December 2011- January 2012:
Ebba von Eckermann born 1921

At an early stage Ebba von Eckermann had plans to get involved in farming and agriculture and she therefore studied at agricultural college. Her mother,  Marg von Schwerin was the founder of  Märtaskolam in Stockholm, a college for haute couture and tailoring, but to follow in her mothers footsteps and become an entrepreneur in the area of textile crafts was not something she was interested in. When at agricultural college she had to take a course in hand weaving and she learnt to master this technique and thus found her mode of expression.




Ebba von Eckermann in
the skirt “Stained glass” 1959

After finishing her training Ebba von  Eckermann,  despite her earlier plans, took a short course in sewing at Märthaskolan and during the 1940´s  she was running an agricultural enterprise and at the same time she was a travelling salesperson for a sister company of  Märthaskolan called “Märthakonfektion” . At home on her country estate Sandvik in the village Ripsa outside the town of Nyköping, near Stockholm she started to get samples of  wool fabrics made up, as she was planning a trip to  the US with her husband the following year.  This took place in 1949-50 and the journey lead to orders and new contacts, one of them being the department store Marshall Fields in Chicago where the head buyer suggested that she should make a slightly thinner type of woollen cloth that could be made into skirts. They would then be shown to his buyers when they visited Paris the following spring.  In Paris Ebba von Eckermann had the opportunity to sell to Dior, something that was important for her ensuing success. In a short time Ebba von Eckermann got a reputation as “The weaving countess” and she received orders from a number of large department stores in the US. She was successful in promoting the “new woman” with roles such as house wife, hostess or working in the professions.

With her own brand  “Ebba von Eckermann Textilier” her business in Ripsa expanded and as many as ten weavers were working for the company  when it was at its peak. Beautiful hand-woven garments, plaids and scarves in bold colours, a lot of travelling and clever marketing promoting “the Swedish dream” as an important ingredient, meant that Ebba von Eckermann had many tourists coming to Ripsa and there were many articles in newspapers and magazines such as Vogue, Life and National Geographic . The company also collaborated with two other designers, Alice Topp-Lee from the US and Lars Hillingsö from Denmark.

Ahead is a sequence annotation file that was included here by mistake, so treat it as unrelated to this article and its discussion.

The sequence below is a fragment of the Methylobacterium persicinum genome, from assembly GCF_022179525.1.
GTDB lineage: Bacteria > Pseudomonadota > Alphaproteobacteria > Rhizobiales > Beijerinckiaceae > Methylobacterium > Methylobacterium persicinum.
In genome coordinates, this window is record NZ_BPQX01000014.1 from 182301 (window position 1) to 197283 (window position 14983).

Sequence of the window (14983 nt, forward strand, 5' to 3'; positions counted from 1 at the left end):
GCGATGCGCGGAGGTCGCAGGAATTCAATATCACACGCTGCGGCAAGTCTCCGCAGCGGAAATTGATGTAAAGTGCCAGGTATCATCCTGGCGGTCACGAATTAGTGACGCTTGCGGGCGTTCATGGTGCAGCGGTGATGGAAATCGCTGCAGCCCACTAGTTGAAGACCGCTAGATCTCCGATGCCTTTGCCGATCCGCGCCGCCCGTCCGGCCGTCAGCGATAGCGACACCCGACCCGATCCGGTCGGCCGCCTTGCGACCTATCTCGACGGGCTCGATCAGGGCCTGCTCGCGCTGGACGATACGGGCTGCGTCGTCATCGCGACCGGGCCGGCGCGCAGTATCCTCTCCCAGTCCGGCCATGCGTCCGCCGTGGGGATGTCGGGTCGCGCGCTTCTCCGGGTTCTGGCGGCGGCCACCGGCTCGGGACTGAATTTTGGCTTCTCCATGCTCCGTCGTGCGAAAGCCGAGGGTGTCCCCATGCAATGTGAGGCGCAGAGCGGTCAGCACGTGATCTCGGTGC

Textile sample Humoresque
Ebba von Eckermann

Geule de loupe
Design for skirt: Christian Dior
Textile: Humoresque, EvE
1952 Ripsa

Terra firma, skirt,
Ebba von Eckermann

The Ripsa jacket
Chrochet pattern

The Ripsa jacket


Textile sample Aurora Borealis
Ebba von Eckermann, 1959

Design for dress and coat, Clouds Tavern
Lars Hillingsö, 1964

Skirt Clouds Tavern, coat + top Brushwork
EvE, Ripsa
Vouge 1966

          Design sketch Lyre, jacket
          Lars Hillingsö, 1964

Textile sample Lyre
Ebba von Eckermann, 1964

Design sketch Brushstroke, evening dress
Lars Hillingsö, 1964, Ripsa

Brushstroke, evening dress
Ebba von Eckermann, 1964

1939      Apelryd agricultural college
1940      Svalöv agricultural college
1940      Märthaskolan

Artistic career
1950-80   Ripsa

In the collections of:
Nordiska museet

Further reading:
Lotta Lewenhaupt, Den glömda kjolen, Signum, Lund, 2011

The exhibition ”Vävda modedrömmar från Ripsa till New York” at Hallwyllska museet, Stockholm, 14th of October – 8th of January.

Three questions to the designer of the month:
1. What are you working on at the moment?
I am so glad that the book “Den glömda kjolen” became a reality and that it was written by such a distinguished author as Lotta Lewenhaupt, I am also delighted that the exhibition “Vävda Modedrömmar” at Hallwyllska museet received so many visitors.

2. Describe your artistic expression for an uninitiated person.
I was very much influenced by the beautiful nature in the county of Sörmland with it´s soft but also bold colours and also the need for colour during the darker months of the year. All the sales trips to the US, from coast to coast, gave me so many ideas and inspiration from the magnificent nature, the people, the lifestyle, the creativity.

3. How would you like Designarkivet to care for your design sketches?
I am confident that Designarkivet will care for my material that I have saved with the idea in mind that it could be of inspiration and influence to other crafts people in the country side.











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